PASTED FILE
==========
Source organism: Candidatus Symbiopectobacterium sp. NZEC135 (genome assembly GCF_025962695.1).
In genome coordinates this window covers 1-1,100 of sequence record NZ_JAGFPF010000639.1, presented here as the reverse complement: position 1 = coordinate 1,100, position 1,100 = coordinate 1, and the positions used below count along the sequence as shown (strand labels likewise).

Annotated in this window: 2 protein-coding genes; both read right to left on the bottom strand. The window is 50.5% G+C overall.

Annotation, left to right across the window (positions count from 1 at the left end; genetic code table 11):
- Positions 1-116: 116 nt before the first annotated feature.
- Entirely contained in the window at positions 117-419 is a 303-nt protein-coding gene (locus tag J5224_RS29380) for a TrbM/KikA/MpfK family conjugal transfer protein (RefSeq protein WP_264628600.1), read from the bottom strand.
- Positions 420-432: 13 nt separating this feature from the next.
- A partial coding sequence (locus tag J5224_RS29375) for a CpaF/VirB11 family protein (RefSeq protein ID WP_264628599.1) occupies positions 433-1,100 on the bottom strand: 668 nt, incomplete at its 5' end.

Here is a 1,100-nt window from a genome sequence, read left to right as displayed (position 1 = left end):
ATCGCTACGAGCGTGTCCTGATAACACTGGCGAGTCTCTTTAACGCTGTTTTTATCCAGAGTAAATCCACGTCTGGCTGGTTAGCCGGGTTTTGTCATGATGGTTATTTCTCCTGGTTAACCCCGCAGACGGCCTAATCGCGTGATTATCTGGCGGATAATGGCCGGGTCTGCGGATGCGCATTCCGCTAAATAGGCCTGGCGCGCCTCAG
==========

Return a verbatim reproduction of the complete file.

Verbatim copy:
Source organism: Candidatus Symbiopectobacterium sp. NZEC135 (genome assembly GCF_025962695.1).
In genome coordinates this window covers 1-1,100 of sequence record NZ_JAGFPF010000639.1, presented here as the reverse complement: position 1 = coordinate 1,100, position 1,100 = coordinate 1, and the positions used below count along the sequence as shown (strand labels likewise).

Annotated in this window: 2 protein-coding genes; both read right to left on the bottom strand. The window is 50.5% G+C overall.

Annotation, left to right across the window (positions count from 1 at the left end; genetic code table 11):
- Positions 1-116: 116 nt before the first annotated feature.
- Entirely contained in the window at positions 117-419 is a 303-nt protein-coding gene (locus tag J5224_RS29380) for a TrbM/KikA/MpfK family conjugal transfer protein (RefSeq protein WP_264628600.1), read from the bottom strand.
- Positions 420-432: 13 nt separating this feature from the next.
- A partial coding sequence (locus tag J5224_RS29375) for a CpaF/VirB11 family protein (RefSeq protein ID WP_264628599.1) occupies positions 433-1,100 on the bottom strand: 668 nt, incomplete at its 5' end.

Here is a 1,100-nt window from a genome sequence, read left to right as displayed (position 1 = left end):
ATCGCTACGAGCGTGTCCTGATAACACTGGCGAGTCTCTTTAACGCTGTTTTTATCCAGAGTAAATCCACGTCTGGCTGGTTAGCCGGGTTTTGTCATGATGGTTATTTCTCCTGGTTAACCCCGCAGACGGCCTAATCGCGTGATTATCTGGCGGATAATGGCCGGGTCTGCGGATGCGCATTCCGCTAAATAGGCCTGGCGCGCCTCAG